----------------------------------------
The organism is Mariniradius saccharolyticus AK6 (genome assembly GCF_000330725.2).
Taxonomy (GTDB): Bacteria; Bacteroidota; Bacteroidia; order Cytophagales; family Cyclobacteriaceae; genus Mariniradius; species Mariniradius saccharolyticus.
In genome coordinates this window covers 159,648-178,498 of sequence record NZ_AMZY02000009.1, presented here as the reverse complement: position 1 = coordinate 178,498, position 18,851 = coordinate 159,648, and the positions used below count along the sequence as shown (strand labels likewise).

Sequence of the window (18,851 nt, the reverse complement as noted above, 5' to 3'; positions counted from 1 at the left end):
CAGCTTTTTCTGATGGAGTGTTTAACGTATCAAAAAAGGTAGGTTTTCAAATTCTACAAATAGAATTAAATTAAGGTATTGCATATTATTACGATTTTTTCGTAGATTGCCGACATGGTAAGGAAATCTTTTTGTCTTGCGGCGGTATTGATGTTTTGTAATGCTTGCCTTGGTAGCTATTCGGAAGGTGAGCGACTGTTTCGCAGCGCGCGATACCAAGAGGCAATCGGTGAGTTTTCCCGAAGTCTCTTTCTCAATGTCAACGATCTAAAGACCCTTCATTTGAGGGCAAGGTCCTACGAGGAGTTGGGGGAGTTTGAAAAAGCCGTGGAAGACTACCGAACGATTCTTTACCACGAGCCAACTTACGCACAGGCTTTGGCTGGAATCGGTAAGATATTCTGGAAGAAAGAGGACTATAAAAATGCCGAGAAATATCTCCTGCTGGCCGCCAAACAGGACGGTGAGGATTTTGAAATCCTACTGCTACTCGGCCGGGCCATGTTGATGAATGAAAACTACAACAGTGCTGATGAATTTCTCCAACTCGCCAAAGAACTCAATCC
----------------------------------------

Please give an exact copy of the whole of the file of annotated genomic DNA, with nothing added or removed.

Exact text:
The organism is Mariniradius saccharolyticus AK6 (genome assembly GCF_000330725.2).
Taxonomy (GTDB): Bacteria; Bacteroidota; Bacteroidia; order Cytophagales; family Cyclobacteriaceae; genus Mariniradius; species Mariniradius saccharolyticus.
In genome coordinates this window covers 159,648-178,498 of sequence record NZ_AMZY02000009.1, presented here as the reverse complement: position 1 = coordinate 178,498, position 18,851 = coordinate 159,648, and the positions used below count along the sequence as shown (strand labels likewise).

Sequence of the window (18,851 nt, the reverse complement as noted above, 5' to 3'; positions counted from 1 at the left end):
CAGCTTTTTCTGATGGAGTGTTTAACGTATCAAAAAAGGTAGGTTTTCAAATTCTACAAATAGAATTAAATTAAGGTATTGCATATTATTACGATTTTTTCGTAGATTGCCGACATGGTAAGGAAATCTTTTTGTCTTGCGGCGGTATTGATGTTTTGTAATGCTTGCCTTGGTAGCTATTCGGAAGGTGAGCGACTGTTTCGCAGCGCGCGATACCAAGAGGCAATCGGTGAGTTTTCCCGAAGTCTCTTTCTCAATGTCAACGATCTAAAGACCCTTCATTTGAGGGCAAGGTCCTACGAGGAGTTGGGGGAGTTTGAAAAAGCCGTGGAAGACTACCGAACGATTCTTTACCACGAGCCAACTTACGCACAGGCTTTGGCTGGAATCGGTAAGATATTCTGGAAGAAAGAGGACTATAAAAATGCCGAGAAATATCTCCTGCTGGCCGCCAAACAGGACGGTGAGGATTTTGAAATCCTACTGCTACTCGGCCGGGCCATGTTGATGAATGAAAACTACAACAGTGCTGATGAATTTCTCCAACTCGCCAAAGAACTCAATCC